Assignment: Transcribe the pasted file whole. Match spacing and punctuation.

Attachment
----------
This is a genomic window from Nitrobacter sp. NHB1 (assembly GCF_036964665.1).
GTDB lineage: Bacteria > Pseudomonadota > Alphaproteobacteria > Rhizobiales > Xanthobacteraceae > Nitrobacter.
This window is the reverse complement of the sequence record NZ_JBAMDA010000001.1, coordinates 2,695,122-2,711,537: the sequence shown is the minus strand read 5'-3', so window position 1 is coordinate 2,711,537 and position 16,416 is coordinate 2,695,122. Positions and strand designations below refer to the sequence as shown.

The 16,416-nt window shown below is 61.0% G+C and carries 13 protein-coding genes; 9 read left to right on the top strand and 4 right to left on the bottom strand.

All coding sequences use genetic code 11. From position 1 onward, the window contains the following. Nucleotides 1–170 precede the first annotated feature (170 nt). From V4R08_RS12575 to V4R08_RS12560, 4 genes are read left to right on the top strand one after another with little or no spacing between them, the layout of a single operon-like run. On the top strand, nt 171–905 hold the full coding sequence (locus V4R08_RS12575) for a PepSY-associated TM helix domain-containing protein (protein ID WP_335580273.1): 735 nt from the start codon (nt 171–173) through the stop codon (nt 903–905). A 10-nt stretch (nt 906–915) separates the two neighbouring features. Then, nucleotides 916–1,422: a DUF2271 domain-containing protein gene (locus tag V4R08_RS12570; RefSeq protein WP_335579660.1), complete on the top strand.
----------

This is a genomic window from Nitrobacter sp. NHB1 (assembly GCF_036964665.1).
GTDB lineage: Bacteria > Pseudomonadota > Alphaproteobacteria > Rhizobiales > Xanthobacteraceae > Nitrobacter.
This window is the reverse complement of the sequence record NZ_JBAMDA010000001.1, coordinates 2,695,122-2,711,537: the sequence shown is the minus strand read 5'-3', so window position 1 is coordinate 2,711,537 and position 16,416 is coordinate 2,695,122. Positions and strand designations below refer to the sequence as shown.

The 16,416-nt window shown below is 61.0% G+C and carries 13 protein-coding genes; 9 read left to right on the top strand and 4 right to left on the bottom strand.

All coding sequences use genetic code 11. From position 1 onward, the window contains the following. Nucleotides 1–170 precede the first annotated feature (170 nt). From V4R08_RS12575 to V4R08_RS12560, 4 genes are read left to right on the top strand one after another with little or no spacing between them, the layout of a single operon-like run. On the top strand, nt 171–905 hold the full coding sequence (locus V4R08_RS12575) for a PepSY-associated TM helix domain-containing protein (protein ID WP_335580273.1): 735 nt from the start codon (nt 171–173) through the stop codon (nt 903–905). A 10-nt stretch (nt 906–915) separates the two neighbouring features. Then, nucleotides 916–1,422: a DUF2271 domain-containing protein gene (locus tag V4R08_RS12570; RefSeq protein WP_335579660.1), complete on the top strand.